Free agency, the draft, trades. They’ve created the buzz this offseason because those are the means most teams use to re-tool or get that missing piece or two to put them over the top. Yet looking outside of the roster might not be the best way some teams improve.
Think the Vikings aren’t looking forward to getting back sledgehammer middle linebacker E.J. Henderson after he missed most of last season with a foot injury? The Patriots get back quarterback Tom Brady and they felt good enough about his recovery from two knee procedures to trade his ’08 replacement, Matt Cassel, to Kansas City.
Super Bowl champion Pittsburgh didn’t have the best running game in the world but that could change for the better with the return of tailback Rashard Mendenhall, the talented rookie who missed most of last season with a fractured shoulder.
It should never be assumed that a player will be what he once was before he suffered a devastating injury, but if some players who missed substantial time or were slowed by injuries last season have fully recovered and can produce to their potential, the in-house upgrades may be all that’s needed to help their teams contend.
Here’s a look at some teams that stand to gain ground with the return of injured players:
New England Patriots
The Patriots won 11 games without Brady but failed to make the playoffs. They’re seemingly more confident not just in him, but that his surgically repaired knee (follow-up procedures were needed to clear out infection) is healthy enough to push them back to the Super Bowl. Besides dealing Cassel, the Pats are rolling the dice with inexperienced backups Matt Gutierrez, Kevin O’Connell and rookie Brian Hoyer, which shows they feel extra comfortable with the status of Brady’s knee — and his arm.
Running backs Willie Parker (knee, shoulder) and Mendenhall missed 16 games between them, with Mendenhall, the team’s first-round draft pick, managing just 19 carries in four games before going on injured reserve with a fractured shoulder. The Steelers finished 23rd in rushing as a result. That could change this season if the pair stays healthy or at least one of them stays well enough to relieve the other. A rotation of the two might ease the physical burden and allow Pittsburgh to establish a fearsome two-headed monster.
Quarterback Matt Hasselbeck missed nine games with a back injury and threw five touchdowns and 10 interceptions when he did play. All-Pro defensive end Patrick Kerney missed nine games (shoulder). The receiving corps was decimated. The offensive line was banged up, too. Any wonder why Seattle won just four games? If Kerney can create the havoc he has created most of his career, Seattle’s defense, with the addition of linebacker Aaron Curry, could make life a little tougher on the defending NFC West champion Arizona Cardinals. Hasselbeck is healthy so far and he — as well as the ‘Hawks — could flourish with T.J. Houshmandzadeh at wide receiver if he is sheltered by the offensive line.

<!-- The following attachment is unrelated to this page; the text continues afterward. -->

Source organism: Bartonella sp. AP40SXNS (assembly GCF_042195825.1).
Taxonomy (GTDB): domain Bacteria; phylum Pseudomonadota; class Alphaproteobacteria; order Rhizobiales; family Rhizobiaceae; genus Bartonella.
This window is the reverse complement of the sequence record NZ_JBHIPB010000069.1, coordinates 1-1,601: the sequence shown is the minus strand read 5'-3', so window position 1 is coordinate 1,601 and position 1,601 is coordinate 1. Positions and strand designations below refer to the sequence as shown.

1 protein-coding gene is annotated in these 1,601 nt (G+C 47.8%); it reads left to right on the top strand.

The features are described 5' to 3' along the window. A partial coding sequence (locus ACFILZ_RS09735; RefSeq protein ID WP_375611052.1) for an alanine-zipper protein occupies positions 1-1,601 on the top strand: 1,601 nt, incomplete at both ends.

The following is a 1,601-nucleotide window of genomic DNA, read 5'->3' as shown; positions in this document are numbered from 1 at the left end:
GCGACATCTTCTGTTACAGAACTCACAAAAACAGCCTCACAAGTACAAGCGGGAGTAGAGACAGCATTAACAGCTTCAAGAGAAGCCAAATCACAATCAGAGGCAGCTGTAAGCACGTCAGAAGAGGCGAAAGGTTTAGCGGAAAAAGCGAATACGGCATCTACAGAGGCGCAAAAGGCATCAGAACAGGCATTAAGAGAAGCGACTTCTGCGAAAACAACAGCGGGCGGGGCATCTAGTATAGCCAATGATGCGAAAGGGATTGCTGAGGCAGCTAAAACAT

Running back Marion Barber missed just one game with a toe injury but it clearly was a hindrance for the hard-charging runner as he averaged a career-low 3.7 yards per carry. As much as a healthy Barber could impact the Cowboys’ running game, the return of Felix Jones from a serious toe procedure that landed him on injured reserve could provide the Cowboys the breakaway threat they lacked out of the backfield and in the return game. Of Jones’ 30 carries, four went for 20-plus yards. He also averaged 27 yards on his 16 kickoff returns, including one he took to the house. Throw in gutsy RB Tashard Choice and not as much demand will be placed on QB Tony Romo.
With all the talk about Brett Favre and Percy Harvin, the cog of the Vikings’ defense — Henderson — will be back and hungry after missing 12 games last season after a foot injury. Henderson is a playmaker who will be counted on more than ever with the possible four-game suspensions of defensive tackles Pat Williams and Kevin Williams, who tested positive for banned substances in 2008. Henderson also could solidify a defense that released veteran safety Darren Sharper, its cerebral playmaker.
Green Bay Packers
Defensive lineman Cullen Jenkins could ease the transition to a 3-4 scheme and make life easier for outside linebackers Aaron Kampman and Clay Matthews. Jenkins missed 12 games last season with torn pectoral muscles. With his physical style, Green Bay’s front could be radically more effective, especially since he’s just as capable applying pass pressure as he is holding up against the run. Safety Atari Bigby, who played in just seven games last season because of injuries, could emerge as an enforcer in the new defense. The most effective 3-4 defenses allow safeties to excel and the teeth-rattling tackler could be a different-maker if durability issues don’t resurface.